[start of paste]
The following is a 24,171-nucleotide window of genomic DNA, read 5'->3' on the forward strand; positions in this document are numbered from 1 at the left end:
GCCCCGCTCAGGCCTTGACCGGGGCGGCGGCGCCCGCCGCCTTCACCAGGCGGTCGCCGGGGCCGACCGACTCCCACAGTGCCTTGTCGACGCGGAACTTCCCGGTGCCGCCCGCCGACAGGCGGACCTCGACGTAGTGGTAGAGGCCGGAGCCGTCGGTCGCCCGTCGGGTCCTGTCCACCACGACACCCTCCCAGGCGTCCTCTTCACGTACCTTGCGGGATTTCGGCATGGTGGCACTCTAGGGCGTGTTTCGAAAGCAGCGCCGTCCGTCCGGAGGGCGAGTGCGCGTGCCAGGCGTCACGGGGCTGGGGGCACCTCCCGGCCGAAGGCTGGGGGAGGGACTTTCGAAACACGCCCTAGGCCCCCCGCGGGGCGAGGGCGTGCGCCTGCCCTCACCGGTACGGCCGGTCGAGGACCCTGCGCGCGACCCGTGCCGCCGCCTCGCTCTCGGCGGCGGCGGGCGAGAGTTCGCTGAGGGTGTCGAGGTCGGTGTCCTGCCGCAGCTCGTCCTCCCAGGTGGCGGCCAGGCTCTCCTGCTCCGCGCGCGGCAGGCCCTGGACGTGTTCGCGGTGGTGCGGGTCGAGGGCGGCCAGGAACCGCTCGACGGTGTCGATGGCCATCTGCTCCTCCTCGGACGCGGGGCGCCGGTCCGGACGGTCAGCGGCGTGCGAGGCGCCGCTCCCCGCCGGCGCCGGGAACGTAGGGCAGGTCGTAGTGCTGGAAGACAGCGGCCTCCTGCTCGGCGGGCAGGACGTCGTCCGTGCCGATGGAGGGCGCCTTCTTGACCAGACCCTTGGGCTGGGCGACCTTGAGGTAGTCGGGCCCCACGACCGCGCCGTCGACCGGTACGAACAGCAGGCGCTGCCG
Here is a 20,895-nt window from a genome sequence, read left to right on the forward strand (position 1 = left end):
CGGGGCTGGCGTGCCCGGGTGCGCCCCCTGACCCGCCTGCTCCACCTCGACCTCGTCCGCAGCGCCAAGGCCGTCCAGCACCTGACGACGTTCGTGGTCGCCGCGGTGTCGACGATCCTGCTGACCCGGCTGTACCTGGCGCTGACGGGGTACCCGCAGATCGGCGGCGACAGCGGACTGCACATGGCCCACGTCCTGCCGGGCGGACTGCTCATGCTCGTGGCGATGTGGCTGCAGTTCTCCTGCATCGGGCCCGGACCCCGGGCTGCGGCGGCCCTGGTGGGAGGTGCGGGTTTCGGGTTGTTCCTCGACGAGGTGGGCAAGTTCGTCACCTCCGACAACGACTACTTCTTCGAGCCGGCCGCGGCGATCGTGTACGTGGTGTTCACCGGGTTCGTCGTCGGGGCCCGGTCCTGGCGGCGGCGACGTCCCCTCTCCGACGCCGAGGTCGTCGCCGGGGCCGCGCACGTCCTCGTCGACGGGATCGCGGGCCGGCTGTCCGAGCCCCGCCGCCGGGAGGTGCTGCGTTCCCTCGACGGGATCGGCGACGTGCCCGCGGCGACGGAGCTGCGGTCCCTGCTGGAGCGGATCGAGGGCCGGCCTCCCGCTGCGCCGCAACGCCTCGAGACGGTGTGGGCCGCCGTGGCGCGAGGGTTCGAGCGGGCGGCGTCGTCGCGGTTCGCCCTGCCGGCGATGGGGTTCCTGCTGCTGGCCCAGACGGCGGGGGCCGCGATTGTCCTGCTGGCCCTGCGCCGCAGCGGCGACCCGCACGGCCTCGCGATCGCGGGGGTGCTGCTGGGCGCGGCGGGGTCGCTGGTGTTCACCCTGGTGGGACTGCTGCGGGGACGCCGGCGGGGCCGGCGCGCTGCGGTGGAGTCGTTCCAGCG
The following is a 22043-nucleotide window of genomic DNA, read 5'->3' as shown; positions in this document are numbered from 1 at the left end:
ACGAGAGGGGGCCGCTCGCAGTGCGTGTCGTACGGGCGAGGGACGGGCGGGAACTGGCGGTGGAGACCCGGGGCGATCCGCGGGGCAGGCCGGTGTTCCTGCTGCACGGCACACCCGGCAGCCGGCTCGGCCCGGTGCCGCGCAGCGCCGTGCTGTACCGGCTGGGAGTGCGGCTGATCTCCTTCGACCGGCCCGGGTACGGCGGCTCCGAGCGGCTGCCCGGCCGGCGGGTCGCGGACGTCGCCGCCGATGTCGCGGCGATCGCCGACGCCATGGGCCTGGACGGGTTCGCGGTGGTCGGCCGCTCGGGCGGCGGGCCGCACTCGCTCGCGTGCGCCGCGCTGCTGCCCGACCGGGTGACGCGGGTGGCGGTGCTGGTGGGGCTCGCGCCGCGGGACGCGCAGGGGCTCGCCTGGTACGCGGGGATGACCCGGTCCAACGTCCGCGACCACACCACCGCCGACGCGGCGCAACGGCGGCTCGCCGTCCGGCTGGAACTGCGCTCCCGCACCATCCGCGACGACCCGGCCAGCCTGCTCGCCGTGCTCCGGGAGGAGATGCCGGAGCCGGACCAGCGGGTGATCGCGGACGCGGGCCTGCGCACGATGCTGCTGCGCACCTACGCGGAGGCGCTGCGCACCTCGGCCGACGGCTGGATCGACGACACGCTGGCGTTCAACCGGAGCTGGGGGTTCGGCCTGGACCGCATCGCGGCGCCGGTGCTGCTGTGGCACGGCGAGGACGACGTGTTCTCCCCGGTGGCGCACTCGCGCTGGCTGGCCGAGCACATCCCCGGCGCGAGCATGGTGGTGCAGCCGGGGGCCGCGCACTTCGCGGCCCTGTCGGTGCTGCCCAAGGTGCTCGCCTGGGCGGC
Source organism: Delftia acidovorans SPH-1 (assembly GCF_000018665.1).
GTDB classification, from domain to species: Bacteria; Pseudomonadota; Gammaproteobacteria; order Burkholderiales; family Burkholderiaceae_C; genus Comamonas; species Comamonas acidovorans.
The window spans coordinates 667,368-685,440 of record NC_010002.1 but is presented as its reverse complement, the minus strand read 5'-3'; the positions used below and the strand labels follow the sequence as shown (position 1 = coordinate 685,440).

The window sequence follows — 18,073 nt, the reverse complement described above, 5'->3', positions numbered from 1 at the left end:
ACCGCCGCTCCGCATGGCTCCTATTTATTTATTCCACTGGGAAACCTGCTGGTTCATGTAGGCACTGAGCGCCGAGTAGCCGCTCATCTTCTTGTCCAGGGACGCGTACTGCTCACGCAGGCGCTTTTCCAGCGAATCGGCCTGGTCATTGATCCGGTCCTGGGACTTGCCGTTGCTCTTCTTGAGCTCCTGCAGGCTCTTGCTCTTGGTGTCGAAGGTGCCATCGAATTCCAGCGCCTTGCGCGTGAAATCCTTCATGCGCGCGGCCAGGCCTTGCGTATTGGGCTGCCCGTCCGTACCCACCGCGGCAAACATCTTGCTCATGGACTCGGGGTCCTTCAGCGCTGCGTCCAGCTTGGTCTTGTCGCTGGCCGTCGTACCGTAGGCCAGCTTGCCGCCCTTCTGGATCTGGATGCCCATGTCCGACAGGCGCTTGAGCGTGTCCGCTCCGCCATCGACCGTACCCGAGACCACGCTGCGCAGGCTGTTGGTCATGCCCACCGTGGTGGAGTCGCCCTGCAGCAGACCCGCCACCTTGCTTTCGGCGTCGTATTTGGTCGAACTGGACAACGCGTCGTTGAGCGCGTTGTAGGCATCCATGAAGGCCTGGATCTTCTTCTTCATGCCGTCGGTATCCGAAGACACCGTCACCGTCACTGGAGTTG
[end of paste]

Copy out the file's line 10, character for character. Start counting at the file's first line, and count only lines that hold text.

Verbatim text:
The window sequence follows — 18,073 nt, the reverse complement described above, 5'->3', positions numbered from 1 at the left end: